The story of one of the most brilliant, flamboyant and historically important men who ever lived.
From the very beginning, Caesar's story makes dazzling reading. In his late teens he narrowly avoided execution for opposing the military dictator Sulla. He was decorated for valour in battle, captured and held to ransom by pirates, and almost bankrupted himself by staging games for the masses.
As a politician, he quickly gained a reputation as a dangerously ambitious maverick. In a string of spectacular victories he conquered all of Gaul, invaded Germany, and twice landed in Britain - an achievement which in 55BC was greeted with a public euphoria comparable to that generated by the moon landing in 1969.
In just thirty years he had risen from a position of virtual obscurity to become one of the richest men in the world, with the power to single-handedly overthrow the Republic. By his death he was effectively emperor of most of the known world.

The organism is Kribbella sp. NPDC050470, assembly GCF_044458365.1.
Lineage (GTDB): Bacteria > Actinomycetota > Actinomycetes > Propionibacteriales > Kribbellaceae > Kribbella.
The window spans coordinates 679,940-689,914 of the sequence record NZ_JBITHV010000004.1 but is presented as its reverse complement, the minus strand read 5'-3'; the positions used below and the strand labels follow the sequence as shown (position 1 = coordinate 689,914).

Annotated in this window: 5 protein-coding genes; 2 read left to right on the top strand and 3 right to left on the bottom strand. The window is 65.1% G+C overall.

Goldsworthy's magnificent biography places Caesar in the context of the Roman world and shows why we return to the great man. - Toby Clements
Goldsworthy's magnificent biography places Caesar in the context of the Roman world and shows why we return to the great man. - Telegraph - Toby Clements
Adrian Goldsworthy has a doctorate from Oxford University. His first book,
The Roman Army at War was recognised by John Keegan, the general
Editor of The History of Warfare, as an exceptionally impressive work,
original in treatment and impressive in style. He has since written five
other books, to great acclaim.